The Disaster Recovery Process: What We Know And Do Not Know From Research
Quarantelli, E. L.
Disaster Research Center
We discuss five general topics. First, there are various referents for the term "recovery." We note that what seems a simple enough term or word, namely "recovery" covers a variety of very complex activities that need to be addressed in any practical and/or theoretical discussion about the issue. What a process is called, can make a significant difference in consequences. Second, we consider the policy implications of what might constitute success or failure in disaster recovery. These are related to the goals and levels of recovery, the size of the recovering unit, different perspectives on the process, the secondary or ripple effects of disasters on recovery, and differences in recovery in disasters compared to catastrophes. Third, we highlight and summarize ten general themes from the research literature about what is known about those individuals and households who are assisted in the recovery effort after disasters. There are substantial differences regarding, for instance, the sources of aid, the kinds of help provided, and the effects of the assistance given to victims in the recovery process. Fourth, we discuss what the research literature says about those who give or provide disaster assistance to individuals and households in the aftermath of a disaster. The givers or providers, usually organizations, have more complex problems than usually is recognized. Fifth, we note two poorly studied questions. How do different cultural values affect the process (as illustrated by corruption)? What role do political considerations play in the process? These and other factors suggest some of the limits of the observations we have drawn from the existing research base.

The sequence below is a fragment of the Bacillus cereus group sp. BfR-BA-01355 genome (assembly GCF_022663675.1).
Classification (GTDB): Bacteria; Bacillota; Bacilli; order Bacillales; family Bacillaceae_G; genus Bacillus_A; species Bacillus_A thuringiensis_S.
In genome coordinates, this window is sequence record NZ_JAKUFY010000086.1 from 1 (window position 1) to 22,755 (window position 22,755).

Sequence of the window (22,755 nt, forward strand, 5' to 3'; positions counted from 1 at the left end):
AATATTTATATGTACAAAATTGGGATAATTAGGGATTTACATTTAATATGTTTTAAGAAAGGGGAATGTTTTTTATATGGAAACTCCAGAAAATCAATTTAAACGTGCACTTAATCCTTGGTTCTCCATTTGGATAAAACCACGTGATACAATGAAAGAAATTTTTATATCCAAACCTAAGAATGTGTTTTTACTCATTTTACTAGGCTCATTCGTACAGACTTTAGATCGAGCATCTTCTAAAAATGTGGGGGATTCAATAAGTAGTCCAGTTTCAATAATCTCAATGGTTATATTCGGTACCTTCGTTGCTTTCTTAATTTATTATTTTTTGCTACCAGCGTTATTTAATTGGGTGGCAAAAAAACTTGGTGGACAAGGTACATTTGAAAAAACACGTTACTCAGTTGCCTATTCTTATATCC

This is the written paper prepared as background for the oral remarks made at the International Forum on Civil Protection on March 20, 1999 at Foligno, Italy. It is an updating of an earlier version (Quarantelli, 1998).
Disaster Recovery , Research